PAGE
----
“As your company grows, our children suffer,” Alder 18 Salvatore DeCola told a waste management company’s officials at the city’s environmental advisory council meeting Wednesday. “How much more can urban cities take garbage and every other polluting item?”

DeCola’s indictment came about 30 minutes into a heated discussion about the ramifications of an addition to Murphy Road Recycling’s facility at 19 Wheeler St. The Hartford-based company has proposed a 35,000-square-foot expansion to its waste processing plant — effectively doubling the size of the site’s current operation. With improved, mechanical sorting devices, the company could more effectively separate recyclables from trash, said the company’s Director of Operations Jonathan Murray.

The improvements, Murray said, would lead to a more consolidated regional waste load, fewer trucks on the road and decreased fuel consumption. But Murray was unable to supply numbers or predictions showing the extent of the reduction in energy use.

City officials aired several concerns about the project at Wednesday’s meeting. Most outspoken of all, DeCola gave an impassioned three-minute diatribe against expanding industry in New Haven that he says increases the city’s carbon footprint.

“I’m not trying to stop your business, but we continue to dump on the city,” he said. “I don’t care how much you say you’re going to do. The carbon print is growing.”

Worried about rising sea levels, council member Kevin McCarthy questioned the facility’s proximity to the water. But Murray said the plant is 17 feet above the Sound — safe from the predicted rise in sea level. A 2017 University of Connecticut study anticipates a 20-inch sea level rise off the coast of Connecticut by 2050.

Others at the meeting were concerned as much with the project’s economic and aesthetic stakes as with its ecological consequences. Council member Iris Kaminsky posed a general question for the council: Should New Haven’s historically industrial waterfront stay industrial?

But Murray was quick to point out that the facility is situated on a brownfield, or a contaminated site with limited, and mostly industrial, development options.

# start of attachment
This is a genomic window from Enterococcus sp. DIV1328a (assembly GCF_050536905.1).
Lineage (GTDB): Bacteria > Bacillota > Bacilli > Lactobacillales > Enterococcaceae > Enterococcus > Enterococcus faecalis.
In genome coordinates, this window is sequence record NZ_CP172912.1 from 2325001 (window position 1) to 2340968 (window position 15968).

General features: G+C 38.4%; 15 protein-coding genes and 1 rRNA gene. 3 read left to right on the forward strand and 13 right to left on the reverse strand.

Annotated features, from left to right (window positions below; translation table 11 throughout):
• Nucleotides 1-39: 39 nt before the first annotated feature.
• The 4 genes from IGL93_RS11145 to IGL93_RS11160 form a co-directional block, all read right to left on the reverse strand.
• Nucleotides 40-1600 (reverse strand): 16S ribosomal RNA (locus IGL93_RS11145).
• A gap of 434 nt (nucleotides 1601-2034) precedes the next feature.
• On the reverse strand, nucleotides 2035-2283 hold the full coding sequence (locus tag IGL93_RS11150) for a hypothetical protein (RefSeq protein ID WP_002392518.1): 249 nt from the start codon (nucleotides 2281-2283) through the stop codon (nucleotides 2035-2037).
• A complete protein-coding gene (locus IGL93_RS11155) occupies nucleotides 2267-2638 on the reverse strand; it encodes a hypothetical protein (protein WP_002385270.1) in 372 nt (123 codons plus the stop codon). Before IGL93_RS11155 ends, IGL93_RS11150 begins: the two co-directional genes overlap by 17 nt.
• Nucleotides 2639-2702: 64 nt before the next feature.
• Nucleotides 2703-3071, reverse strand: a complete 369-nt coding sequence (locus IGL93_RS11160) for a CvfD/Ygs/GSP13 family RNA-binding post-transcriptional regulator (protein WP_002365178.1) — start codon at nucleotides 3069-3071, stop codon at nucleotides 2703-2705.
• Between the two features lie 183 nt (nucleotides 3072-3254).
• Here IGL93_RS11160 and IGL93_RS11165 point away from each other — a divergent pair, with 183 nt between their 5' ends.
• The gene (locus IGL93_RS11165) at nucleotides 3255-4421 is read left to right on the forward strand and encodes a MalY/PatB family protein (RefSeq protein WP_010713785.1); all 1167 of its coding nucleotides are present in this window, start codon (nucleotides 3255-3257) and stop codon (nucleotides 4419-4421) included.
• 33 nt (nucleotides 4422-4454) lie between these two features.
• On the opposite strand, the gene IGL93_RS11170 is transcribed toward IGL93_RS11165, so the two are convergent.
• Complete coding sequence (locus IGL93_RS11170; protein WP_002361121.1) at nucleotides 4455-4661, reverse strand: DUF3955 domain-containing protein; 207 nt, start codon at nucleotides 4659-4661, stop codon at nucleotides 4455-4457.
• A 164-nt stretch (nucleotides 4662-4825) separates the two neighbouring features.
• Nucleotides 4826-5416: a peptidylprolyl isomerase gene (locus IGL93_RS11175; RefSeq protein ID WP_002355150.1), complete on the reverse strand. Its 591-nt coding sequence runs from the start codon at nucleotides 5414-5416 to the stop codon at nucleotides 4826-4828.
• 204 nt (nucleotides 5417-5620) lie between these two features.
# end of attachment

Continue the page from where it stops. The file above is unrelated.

Council chair Laura Cahn also worried about the facility’s location on the waterfront: “I don’t want to smell garbage in downtown New Haven,” she said, adding that the site is a “very valuable piece of property.”

Murray assured the room that the company’s deodorizing equipment has proven successful at other facilities and would keep residents from needing to hold their noses.

Given that New Haven already has a waste processing plant and that Murphy’s facility would manage waste from nearby municipalities, Cahn wondered, “Why should New Haven be suffering when other cities do not want to be responsible for their garbage?”

But Murray emphasized the importance of cooperating with other communities to meet the state’s Solid Waste Management Plan goals and objectives.

The council’s most urgent question, though, was not how the company would work with the state, but rather what it had done — and would do — to build a relationship with the New Haven community. The plant is at the junction of four wards, making community outreach tricky but no less necessary, council members said.

Alder DeCola advocated for more transparency, blaming the company for using a misleading address. The address has long been listed as 19 Wheeler St., even before Murphy Road Recycling bought the property in 2007, Murray said. But residents have complained about truck traffic on Fairmont Avenue, where the company’s “real” address is located, DeCola said.

“Please start using the right address, so residents know where you are,” he said. “You cannot make up an address.”

The facility is located off both Fairmont Avenue and Wheeler Street. Trucks enter the site from Wheeler, according to Murray.

Other council members expressed hope that the company would continue to meet with neighbors and work with city as it moves through the permit application process.

The company’s attorney, Edward Spinella, pointed to a recent on-site community meeting and the company’s openness to answer complaints and discuss plans with city officials as evidence that it had made a significant effort to work with the community.

“This is the beginning of a long process,” he said. “[The Department of Energy and Environmental Protection] will not issue this permit overnight.”

The company has not yet applied for a permit. It remains in the environmental justice public participation phase — mandated by state law — which requires a company seeking a facility expansion to engage in “meaningful” community engagement before submitting an application.

Murray said the company will likely submit an application within the next six months.

Max Graham | max.m.graham@yale.edu